The transformation is a success, the food is excellent and the service is genuinely friendly and knowledgeable.
Whether you know that little spot behind the El Alamein Fountain as Potts Point or Elizabeth Bay, likelihood is you know Gazebo. You may also know that this Sunday drinks staple, tucked underneath apartments of the same name, has had quite the extensive refurb. The result: a sophisticated hotel-style restaurant and bar that locals of both suburbs will find it hard not to fall for.
Owned by the large lifestyle group Keystone, the new and improved Gazebo has well and truly shaken its garishly colourful and quirky character other ‘stone establishments like the Winery in Surry Hills are renowned for. It’s now a chic and elegant, two-part venue divided into a casual outside bar and dining space channelling a touch of West Coast LA, and a curving, low-lit restaurant sporting a water-droplet inspired chandelier and a grand piano, to name just a couple of art deco vibes this once hotel for the ‘60s international in-crowd would be proud of.
Manager Michael Gavaghan tells us Gazebo was “long overdue” some love, especially with the likes of The Apollo and Monopole upping the ante mere moments away, and with a menu designed to share created by ex-Est. head chef Jason Dean on offer, long gone are the days of oversized sausage rolls and double dipping. We began by crunching through some carrot crisps with Chantilly goat's curd and a delicious blast of balsamic ($6) before flipping textures with kingfish in smoked oyster dressing, cured with cucumber and freshened further with apple and lime ($19).
For mains, we devoured the tiger prawns in green chilli, daikon and coconut ($21) before moving onto the spiced lamb ($27) — both cooked by wood oven, by the way — and the duck ($28). The lamb accompanied by butternut, roasted lettuce, black quinoa and parmesan was very nice, especially the black quinoa with its amazing nutty, almost popcorn flavour. The duck, however, clinched the title as best dish, cooked perfectly and dripping with all the flavours — including beetroot, smoked almond and salted honeycomb.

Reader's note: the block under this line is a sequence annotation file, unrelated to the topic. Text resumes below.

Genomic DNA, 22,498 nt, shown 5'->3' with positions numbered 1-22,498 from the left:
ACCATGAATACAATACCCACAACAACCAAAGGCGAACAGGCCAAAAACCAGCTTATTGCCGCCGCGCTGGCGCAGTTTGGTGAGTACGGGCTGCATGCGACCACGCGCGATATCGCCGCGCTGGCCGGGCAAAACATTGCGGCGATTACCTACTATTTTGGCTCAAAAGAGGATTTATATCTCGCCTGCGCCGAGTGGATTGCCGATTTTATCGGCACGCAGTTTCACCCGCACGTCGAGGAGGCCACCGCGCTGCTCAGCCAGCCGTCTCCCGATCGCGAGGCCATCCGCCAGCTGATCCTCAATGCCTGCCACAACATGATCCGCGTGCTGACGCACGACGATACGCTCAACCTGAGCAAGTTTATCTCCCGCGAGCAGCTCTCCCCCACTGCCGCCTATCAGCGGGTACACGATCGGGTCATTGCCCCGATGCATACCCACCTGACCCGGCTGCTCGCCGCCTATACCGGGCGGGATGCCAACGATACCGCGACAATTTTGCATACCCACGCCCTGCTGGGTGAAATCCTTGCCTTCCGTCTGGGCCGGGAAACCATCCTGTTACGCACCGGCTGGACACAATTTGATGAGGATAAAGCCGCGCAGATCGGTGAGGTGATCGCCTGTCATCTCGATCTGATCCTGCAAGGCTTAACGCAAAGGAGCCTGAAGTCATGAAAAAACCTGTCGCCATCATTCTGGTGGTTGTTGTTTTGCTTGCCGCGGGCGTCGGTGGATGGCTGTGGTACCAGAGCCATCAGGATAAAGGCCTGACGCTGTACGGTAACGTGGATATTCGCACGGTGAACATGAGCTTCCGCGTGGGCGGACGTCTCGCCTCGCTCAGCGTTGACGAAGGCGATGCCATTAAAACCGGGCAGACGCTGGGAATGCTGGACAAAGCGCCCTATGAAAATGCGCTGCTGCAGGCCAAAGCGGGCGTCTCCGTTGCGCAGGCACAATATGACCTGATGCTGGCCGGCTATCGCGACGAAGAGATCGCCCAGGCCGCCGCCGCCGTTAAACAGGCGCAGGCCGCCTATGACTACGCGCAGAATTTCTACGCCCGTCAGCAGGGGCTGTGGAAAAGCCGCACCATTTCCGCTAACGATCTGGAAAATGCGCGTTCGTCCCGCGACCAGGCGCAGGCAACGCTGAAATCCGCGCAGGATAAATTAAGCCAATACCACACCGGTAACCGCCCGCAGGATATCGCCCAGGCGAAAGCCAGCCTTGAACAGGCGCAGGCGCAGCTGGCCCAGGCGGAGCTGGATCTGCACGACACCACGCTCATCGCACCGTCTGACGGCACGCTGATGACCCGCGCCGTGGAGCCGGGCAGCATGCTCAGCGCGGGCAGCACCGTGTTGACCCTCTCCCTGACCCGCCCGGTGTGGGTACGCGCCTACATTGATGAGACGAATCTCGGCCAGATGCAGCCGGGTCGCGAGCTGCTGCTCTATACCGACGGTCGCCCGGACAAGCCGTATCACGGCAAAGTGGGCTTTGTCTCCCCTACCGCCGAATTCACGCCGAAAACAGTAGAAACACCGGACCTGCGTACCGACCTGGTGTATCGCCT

As wine goes, there isn’t a huge selection, but the staff will still happily suggest something to complement your meal, so certainly shout for their recommendations if you want/need. When our bottle of Some Young Punks' Double Love Trouble Nebbiolo arrived ($53), we were glad we did.
Cocktails-wise, pre-meal we tried the house special Chilcano de Pisco of lime, honey, ginger, soda, bitters and Campo de Encanto pisco ($13 and on tap), and the tequila-based Tommy’s Gazebo of Don Julio Blanco with pomegranate, coconut nectar, bitters and lime. Both are sweet and refreshing and just what you fancy if you’re looking to soak up some outside and feel a little fabulous.
And to be honest, while personally I’m a little biased as a pianist myself, if you manage to score yourself a table on a Wednesday or Friday when the grand piano is being played (beautifully, may I add), it’s kinda tricky not to feel a little fabulous in here. The transformation is a success, the food is excellent and the service is genuinely friendly and knowledgeable. Nicely done, indeed.
Published on October 30, 2014 by Jack Arthur Smith